Cover of Shinn’s new book “World Class” released this week.
By Karen D. Lorentz
In the era of women’s marches that continue the struggles against inequality, glass ceilings, and sexual exploitation, it’s particularly timely to see the publication of a book on women achieving success.
While “World Class” is the story of the making of the successful U.S. Women’s Cross-Country Team, it is also an enlightening read about how American women overcame obstacles and what really happens when true teamwork prevails.
Written by journalist Peggy Shinn of Rutland, the story details the turnaround of the fortunes of the Women’s X-C Team, starting in 2011-2012. With the guidance of their own coach Matt Whitcomb (from Burke Mountain Academy in Vermont) and the example set by the selfless leadership of team veteran Kikkan Randolph, the team joined the World Cup tour in Europe and entered team sprint and relay events as well as individual races. With the spirit, fun, and mutual respect Randolph and Whitcomb engendered, they began to podium in team sprints and moved up from fifth in a 4 x 5 relay (four women each race 5 km) and in February 2012 to third in November, a podium first for an American team.
The watershed events started a series of higher placements and podiums (first, second, third place winners) for the team as individuals and in team events, leading to eight medals at three world championships over the past five years.
Prior to this Scandinavian countries, Germany, Italy, and Russia had dominated cross-country World Championships and Olympic women’s events for 60 years. Witnessing the rise of the U.S. Team as a powerhouse over the next few years, Shinn was intrigued by what was happening and what made it possible.
A former contributor to Ski Racing magazine and currently senior contributor to the U.S. Olympic Committee’s website, TeamUSA.org, Shinn secured a book contract and two weeks later was in Alaska attending the women’s summer training camp in 2016. She also visited the team in Park City and attended 2017 Finland events. Along the way she got to know the women and interview dozens of coaches, administrators, and family members who gave further insights as to the history of the team and the tenacity of the athletes themselves.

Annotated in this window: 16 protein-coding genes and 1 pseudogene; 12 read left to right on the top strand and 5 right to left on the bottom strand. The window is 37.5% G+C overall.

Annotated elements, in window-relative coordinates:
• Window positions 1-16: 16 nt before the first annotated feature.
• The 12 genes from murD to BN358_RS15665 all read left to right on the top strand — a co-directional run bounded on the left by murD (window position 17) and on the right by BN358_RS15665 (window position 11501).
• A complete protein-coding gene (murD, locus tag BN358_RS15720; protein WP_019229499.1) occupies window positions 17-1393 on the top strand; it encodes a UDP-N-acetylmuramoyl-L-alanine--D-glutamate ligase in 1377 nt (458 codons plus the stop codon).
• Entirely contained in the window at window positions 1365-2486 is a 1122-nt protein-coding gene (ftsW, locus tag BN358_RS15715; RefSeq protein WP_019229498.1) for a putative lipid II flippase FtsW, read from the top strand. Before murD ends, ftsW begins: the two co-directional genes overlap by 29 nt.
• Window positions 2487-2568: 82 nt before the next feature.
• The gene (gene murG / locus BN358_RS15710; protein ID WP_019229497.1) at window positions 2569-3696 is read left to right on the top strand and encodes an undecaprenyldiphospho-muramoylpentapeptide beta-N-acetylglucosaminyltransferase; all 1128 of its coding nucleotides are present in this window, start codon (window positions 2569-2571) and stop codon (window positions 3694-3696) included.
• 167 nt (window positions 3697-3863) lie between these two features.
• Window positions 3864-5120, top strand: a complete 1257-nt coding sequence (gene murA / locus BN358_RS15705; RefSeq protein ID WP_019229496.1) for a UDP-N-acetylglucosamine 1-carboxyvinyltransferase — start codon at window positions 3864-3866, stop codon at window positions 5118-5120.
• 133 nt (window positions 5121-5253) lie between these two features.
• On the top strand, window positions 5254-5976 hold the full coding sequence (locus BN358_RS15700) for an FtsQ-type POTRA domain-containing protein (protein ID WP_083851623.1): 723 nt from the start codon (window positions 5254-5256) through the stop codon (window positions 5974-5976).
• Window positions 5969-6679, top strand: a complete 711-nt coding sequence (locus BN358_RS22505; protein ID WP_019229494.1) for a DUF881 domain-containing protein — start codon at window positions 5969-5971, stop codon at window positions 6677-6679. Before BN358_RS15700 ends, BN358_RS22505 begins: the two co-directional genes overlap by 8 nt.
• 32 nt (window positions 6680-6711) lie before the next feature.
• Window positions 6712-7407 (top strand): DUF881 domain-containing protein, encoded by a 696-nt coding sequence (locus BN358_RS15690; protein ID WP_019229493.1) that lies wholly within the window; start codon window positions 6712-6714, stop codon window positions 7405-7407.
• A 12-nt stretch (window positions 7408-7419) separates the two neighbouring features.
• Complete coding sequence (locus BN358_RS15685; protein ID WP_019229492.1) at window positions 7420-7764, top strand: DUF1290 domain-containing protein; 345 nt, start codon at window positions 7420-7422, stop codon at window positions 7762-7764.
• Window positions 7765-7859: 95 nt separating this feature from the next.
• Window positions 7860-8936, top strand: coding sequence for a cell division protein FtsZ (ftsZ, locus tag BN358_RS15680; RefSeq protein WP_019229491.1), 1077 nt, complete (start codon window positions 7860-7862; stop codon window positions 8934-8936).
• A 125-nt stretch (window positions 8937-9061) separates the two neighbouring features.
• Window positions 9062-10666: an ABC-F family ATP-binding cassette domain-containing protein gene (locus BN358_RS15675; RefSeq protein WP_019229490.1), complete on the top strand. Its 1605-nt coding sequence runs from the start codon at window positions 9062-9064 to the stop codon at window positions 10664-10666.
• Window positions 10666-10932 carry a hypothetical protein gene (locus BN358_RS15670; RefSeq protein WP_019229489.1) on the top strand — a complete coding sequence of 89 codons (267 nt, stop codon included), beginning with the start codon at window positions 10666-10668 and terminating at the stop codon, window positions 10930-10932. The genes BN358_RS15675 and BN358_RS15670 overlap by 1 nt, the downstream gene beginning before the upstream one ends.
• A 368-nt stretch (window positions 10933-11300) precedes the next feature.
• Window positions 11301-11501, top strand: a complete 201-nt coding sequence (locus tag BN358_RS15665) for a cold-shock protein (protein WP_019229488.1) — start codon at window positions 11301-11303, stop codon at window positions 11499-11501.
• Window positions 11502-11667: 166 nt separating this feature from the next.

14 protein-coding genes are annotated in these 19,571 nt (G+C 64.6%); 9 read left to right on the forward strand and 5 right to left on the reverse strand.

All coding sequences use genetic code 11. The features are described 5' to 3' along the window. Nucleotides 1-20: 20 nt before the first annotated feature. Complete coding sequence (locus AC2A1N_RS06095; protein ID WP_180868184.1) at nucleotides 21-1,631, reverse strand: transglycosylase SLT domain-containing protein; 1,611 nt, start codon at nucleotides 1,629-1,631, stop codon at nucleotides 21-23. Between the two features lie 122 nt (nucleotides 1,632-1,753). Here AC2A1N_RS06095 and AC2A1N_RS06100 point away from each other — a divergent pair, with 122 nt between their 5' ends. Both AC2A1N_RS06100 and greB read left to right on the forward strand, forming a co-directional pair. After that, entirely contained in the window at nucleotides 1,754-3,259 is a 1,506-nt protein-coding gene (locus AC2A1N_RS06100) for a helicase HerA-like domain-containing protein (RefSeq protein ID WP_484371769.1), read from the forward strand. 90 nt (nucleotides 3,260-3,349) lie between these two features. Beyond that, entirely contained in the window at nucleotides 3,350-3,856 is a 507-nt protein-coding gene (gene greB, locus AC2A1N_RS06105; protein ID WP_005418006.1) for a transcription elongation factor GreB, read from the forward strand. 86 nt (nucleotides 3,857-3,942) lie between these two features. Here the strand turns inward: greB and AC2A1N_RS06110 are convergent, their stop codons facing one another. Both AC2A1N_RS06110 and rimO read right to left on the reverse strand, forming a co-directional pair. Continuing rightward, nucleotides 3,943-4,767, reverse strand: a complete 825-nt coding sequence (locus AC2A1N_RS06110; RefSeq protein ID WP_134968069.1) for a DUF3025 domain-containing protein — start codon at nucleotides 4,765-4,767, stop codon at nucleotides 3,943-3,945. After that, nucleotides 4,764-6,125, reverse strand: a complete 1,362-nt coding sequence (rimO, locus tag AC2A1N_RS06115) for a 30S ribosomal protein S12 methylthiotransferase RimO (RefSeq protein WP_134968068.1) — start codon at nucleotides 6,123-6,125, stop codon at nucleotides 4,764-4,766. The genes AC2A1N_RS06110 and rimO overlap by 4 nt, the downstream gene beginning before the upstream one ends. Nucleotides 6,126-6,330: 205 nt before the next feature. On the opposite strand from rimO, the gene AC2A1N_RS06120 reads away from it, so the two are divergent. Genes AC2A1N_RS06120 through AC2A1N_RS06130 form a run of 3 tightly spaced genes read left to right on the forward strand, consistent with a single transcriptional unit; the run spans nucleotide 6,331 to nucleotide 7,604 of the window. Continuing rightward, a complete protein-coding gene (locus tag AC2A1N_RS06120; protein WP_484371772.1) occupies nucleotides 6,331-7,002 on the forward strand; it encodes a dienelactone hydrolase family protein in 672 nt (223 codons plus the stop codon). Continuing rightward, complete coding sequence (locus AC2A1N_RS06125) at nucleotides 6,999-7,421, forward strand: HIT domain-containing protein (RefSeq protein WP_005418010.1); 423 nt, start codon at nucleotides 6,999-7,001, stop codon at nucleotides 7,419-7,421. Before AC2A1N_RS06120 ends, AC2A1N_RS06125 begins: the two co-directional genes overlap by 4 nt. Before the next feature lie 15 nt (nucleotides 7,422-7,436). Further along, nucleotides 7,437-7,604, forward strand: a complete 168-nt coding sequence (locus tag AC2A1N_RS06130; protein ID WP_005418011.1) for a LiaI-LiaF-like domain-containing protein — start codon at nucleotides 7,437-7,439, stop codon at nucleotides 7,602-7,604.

Her opportunities to talk with the women and see them in trainings and competition impressed Shinn and gave her insights as to the value of teamwork in action. Most impressive, Shinn said, was that Randolph, an Olympian and World Cup competitor, did not abandon her teammates once she began winning at World Cups and Championships. “She didn’t go off and train on her own with her own coach” as stars often do, but rather stayed with her team and served as inspiration and a cheerleader. Shinn credits her dedication to the team and the personal connections she engendered as positives that “lifted up the entire team.”
In turn, individuals feeling their team connection refused to let teammates down and outdid themselves to help win races. They supported each other as the usually quiet 24-year-old Vermonter Ida Sargent illustrated, by vociferously cheering her teammates on even though she had not been chosen for that winning relay team.
With an historical perspective on the obstacles women have overcome in this power endurance sport of individual sprints, team sprints, distance races, pursuits, and relays, Nordic coaches, competitors, female athletes in general, and parents of competitors will find this a good read. It’s also timely background for the upcoming Olympics with many of the women chosen for the Olympic Team.
“World Class, The Making of the U.S. Women’s Cross-Country Ski Team” is available at Phoenix Books in Rutland, Northshire Bookstore in Manchester, and online. The 248-page paperback with 38 color photographs is $19.95; the e-book is $14.99.